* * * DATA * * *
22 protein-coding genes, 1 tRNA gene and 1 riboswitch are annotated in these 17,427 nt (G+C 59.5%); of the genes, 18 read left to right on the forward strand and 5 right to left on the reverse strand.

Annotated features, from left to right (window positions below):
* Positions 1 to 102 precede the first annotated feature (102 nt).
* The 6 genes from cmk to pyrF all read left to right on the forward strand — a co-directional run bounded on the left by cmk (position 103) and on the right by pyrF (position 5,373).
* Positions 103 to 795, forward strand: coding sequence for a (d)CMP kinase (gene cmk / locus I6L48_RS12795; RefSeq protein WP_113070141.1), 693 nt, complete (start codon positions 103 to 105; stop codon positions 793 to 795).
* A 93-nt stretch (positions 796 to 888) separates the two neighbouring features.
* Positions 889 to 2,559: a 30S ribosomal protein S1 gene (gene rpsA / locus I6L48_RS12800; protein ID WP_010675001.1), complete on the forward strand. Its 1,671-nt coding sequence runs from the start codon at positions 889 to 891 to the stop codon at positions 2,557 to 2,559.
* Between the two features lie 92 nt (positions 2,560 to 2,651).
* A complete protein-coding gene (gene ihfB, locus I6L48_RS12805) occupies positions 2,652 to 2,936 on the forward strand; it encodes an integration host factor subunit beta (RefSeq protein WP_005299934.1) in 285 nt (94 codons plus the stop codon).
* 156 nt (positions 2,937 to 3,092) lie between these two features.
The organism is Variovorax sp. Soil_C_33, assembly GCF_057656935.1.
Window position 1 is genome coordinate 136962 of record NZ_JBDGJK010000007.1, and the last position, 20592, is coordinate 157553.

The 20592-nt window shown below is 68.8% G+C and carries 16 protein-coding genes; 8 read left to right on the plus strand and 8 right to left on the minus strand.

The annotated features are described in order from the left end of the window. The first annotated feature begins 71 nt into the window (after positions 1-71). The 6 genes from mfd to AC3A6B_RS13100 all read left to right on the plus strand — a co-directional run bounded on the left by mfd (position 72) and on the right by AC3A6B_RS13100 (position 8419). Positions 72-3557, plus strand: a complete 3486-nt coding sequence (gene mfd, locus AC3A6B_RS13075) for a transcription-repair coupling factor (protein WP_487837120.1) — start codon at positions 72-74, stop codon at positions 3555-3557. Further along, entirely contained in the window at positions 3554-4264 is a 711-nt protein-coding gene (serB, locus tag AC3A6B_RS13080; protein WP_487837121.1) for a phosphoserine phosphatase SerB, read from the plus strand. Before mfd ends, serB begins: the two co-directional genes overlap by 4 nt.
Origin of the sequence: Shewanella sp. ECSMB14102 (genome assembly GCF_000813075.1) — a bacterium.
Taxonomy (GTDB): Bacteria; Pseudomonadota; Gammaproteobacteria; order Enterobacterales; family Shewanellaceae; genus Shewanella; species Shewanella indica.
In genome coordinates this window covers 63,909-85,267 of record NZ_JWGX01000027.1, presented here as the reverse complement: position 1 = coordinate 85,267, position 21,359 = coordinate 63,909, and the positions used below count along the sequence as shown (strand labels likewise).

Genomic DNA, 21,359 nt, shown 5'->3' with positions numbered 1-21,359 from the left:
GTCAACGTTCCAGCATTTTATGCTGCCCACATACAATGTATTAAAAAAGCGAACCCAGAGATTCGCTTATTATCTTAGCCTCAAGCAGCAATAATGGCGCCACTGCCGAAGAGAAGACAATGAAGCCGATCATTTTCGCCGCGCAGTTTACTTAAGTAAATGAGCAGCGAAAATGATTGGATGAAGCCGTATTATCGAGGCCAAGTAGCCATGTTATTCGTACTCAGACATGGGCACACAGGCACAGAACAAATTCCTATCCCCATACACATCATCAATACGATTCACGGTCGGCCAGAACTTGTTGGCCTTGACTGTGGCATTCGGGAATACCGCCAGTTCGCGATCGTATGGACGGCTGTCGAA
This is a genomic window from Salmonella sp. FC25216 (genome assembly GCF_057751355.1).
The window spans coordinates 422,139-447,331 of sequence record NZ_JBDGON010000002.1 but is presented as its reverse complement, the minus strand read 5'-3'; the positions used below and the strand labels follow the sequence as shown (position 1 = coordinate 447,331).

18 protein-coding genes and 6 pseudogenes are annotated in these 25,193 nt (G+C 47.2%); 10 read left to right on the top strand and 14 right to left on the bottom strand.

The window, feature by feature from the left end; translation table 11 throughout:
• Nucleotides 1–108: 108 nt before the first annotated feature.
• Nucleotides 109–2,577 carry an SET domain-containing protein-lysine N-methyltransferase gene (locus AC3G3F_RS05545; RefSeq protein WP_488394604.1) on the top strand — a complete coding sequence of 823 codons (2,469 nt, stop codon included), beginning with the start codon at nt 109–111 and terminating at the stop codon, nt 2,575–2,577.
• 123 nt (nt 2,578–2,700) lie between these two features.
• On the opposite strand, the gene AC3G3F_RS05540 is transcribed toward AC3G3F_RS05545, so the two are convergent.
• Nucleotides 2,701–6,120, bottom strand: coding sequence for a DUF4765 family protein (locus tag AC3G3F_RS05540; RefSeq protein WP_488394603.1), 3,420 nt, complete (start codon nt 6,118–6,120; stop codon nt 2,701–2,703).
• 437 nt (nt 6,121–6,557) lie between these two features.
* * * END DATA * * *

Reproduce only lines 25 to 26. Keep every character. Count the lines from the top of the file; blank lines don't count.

• Nucleotides 109–2,577 carry an SET domain-containing protein-lysine N-methyltransferase gene (locus AC3G3F_RS05545; RefSeq protein WP_488394604.1) on the top strand — a complete coding sequence of 823 codons (2,469 nt, stop codon included), beginning with the start codon at nt 109–111 and terminating at the stop codon, nt 2,575–2,577.
• 123 nt (nt 2,578–2,700) lie between these two features.